In response, Office 365 was introduced to help bring order and transparency to the communications sharing. E-mails, schedules, shared folders (OneDrive), message boards (SharePoint), and other capabilities were made available via the cloud. Users could easily share information, helping to facilitate collaboration and leading to better coordination and more sustainable programs.

Importance of IT is Often Under-Appreciated

For those active in communications and the cloud, the use of such capabilities may seem routine. However, Kei Kudo, Chairman of the youth support nonprofit Sodateage-Net, says that it often takes time for nonprofits to make full use of IT within their organizations.

Despite the broad scope of the work required, many nonprofits operate with limited resources and few if any paid staff. To help bridge this gap between mandate and resources, IT can play a crucial role.

“For nonprofits that support interpersonal communication like ourselves, the important thing is to interact with people in need of support face-to-face. Many staff see IT as ‘cold, without human warmth,’” he said.

Kudo says that this negative impression means that many nonprofit staff and managers tend to ignore IT capabilities. “They tend to operate in an analog world,” he said, leading to a loss of opportunity to effectively use the power of IT in their operations.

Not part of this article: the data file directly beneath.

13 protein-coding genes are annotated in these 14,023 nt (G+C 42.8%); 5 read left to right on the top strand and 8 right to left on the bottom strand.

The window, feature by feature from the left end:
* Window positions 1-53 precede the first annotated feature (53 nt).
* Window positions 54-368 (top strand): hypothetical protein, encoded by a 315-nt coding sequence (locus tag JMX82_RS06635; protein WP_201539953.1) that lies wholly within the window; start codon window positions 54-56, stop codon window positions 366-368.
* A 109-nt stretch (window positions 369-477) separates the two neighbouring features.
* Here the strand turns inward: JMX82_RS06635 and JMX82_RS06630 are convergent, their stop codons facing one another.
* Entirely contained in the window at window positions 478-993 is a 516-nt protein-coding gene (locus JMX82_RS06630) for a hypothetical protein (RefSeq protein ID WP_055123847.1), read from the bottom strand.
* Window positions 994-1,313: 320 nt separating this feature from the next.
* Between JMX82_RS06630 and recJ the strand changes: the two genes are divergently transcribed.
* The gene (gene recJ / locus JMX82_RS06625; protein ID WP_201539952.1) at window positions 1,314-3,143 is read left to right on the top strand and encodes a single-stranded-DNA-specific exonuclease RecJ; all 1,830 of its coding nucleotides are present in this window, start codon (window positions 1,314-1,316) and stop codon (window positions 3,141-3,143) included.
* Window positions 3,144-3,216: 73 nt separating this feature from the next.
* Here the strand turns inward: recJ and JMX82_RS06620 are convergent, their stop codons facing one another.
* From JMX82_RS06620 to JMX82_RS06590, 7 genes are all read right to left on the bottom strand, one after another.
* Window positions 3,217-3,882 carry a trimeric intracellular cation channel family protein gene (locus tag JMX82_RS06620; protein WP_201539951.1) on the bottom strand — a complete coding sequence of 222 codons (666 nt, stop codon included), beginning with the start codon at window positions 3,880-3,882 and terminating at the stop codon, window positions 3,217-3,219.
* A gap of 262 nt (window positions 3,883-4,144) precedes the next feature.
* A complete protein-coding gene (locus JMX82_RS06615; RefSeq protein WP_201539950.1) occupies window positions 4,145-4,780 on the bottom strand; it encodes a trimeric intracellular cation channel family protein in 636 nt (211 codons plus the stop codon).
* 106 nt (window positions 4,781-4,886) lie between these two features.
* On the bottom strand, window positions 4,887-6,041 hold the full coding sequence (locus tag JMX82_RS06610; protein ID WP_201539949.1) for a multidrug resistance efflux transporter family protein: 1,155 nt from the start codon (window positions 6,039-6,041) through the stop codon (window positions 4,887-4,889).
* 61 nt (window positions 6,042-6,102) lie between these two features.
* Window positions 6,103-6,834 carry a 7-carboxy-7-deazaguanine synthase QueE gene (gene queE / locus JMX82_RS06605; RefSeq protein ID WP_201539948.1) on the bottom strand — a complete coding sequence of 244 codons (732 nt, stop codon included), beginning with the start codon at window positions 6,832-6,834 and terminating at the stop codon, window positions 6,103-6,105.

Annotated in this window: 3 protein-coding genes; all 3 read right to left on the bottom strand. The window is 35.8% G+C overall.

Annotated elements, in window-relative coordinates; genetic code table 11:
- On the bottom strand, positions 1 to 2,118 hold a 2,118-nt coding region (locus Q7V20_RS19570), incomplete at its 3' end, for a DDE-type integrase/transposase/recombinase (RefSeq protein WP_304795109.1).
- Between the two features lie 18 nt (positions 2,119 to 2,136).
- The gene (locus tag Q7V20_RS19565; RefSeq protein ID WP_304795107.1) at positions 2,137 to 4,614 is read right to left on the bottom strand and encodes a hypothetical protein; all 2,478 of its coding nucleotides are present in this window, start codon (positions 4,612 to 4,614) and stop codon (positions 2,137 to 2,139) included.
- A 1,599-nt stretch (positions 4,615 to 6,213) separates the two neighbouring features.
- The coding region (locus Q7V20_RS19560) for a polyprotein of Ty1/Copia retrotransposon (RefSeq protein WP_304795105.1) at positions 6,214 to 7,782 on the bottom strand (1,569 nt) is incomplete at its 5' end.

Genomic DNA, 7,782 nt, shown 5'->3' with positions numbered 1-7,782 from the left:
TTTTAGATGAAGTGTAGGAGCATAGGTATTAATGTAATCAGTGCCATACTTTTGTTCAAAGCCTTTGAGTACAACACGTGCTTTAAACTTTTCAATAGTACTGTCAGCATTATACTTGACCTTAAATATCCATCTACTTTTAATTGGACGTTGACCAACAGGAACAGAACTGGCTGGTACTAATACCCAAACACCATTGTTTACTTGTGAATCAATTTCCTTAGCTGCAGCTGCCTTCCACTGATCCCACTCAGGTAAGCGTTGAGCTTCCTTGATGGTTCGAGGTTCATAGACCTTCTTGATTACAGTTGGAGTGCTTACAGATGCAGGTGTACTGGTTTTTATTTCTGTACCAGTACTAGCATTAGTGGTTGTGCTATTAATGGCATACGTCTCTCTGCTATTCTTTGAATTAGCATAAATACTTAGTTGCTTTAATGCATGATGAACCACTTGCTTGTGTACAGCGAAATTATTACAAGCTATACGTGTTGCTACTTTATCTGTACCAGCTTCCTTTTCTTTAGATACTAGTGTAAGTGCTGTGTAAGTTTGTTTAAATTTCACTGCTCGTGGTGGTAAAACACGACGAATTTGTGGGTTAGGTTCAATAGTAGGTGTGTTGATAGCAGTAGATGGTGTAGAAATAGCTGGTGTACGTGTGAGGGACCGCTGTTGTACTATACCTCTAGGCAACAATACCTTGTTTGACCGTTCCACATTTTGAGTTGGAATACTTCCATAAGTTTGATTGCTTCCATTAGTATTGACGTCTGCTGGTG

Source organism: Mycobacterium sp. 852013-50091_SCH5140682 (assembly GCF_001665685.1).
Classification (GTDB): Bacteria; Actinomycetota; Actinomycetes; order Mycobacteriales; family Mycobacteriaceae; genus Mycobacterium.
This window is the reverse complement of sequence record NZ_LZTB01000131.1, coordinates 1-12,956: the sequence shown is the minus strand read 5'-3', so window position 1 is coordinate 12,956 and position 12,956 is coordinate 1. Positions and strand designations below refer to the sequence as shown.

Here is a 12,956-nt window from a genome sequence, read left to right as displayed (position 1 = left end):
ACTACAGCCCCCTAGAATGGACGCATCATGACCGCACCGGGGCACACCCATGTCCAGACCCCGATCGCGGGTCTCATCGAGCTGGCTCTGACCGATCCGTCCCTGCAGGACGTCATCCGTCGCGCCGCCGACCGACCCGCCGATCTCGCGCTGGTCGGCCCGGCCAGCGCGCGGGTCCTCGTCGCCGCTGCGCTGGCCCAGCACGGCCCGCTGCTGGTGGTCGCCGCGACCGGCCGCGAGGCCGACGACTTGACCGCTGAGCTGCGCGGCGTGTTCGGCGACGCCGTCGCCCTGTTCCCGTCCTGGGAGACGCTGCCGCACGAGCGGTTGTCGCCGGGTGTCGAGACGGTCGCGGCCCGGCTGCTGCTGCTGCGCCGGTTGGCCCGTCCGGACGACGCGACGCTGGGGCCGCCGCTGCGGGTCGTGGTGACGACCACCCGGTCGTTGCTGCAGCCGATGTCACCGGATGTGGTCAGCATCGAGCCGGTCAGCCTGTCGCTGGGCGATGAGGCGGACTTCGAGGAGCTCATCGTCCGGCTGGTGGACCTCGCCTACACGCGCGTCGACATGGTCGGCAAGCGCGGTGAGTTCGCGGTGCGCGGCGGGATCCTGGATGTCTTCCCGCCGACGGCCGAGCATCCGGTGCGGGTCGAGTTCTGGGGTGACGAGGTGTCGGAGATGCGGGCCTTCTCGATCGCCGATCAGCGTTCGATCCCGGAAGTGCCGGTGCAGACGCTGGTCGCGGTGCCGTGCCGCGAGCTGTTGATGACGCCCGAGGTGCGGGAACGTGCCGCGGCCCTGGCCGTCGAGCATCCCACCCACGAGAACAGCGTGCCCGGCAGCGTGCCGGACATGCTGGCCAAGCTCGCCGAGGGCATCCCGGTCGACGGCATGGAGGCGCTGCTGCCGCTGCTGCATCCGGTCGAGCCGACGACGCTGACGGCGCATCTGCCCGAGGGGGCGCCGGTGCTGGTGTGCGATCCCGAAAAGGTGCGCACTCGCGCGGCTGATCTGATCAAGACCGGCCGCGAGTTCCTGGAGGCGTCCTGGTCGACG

In order to solve the challenges facing society, it is essential to have networking and collaboration among people who share common aspirations and goals, not just those you know personally. Unfortunately, improved communications is often seen as a less lofty goal than the broader hopes and dreams of a nonprofit.

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Specialists, however, say that it is the very nature of the work of a nonprofit that makes effective use of communications tools even more important.

“Even though there is a grand mission in society, if scarce resources are exhausted in daily operations, it is in effect putting the cart before the horse, says Megumi Kusumoto of Microsoft Philanthropies Japan. “To create the social impact you want, a nonprofit has no option other than the proper use of technology.”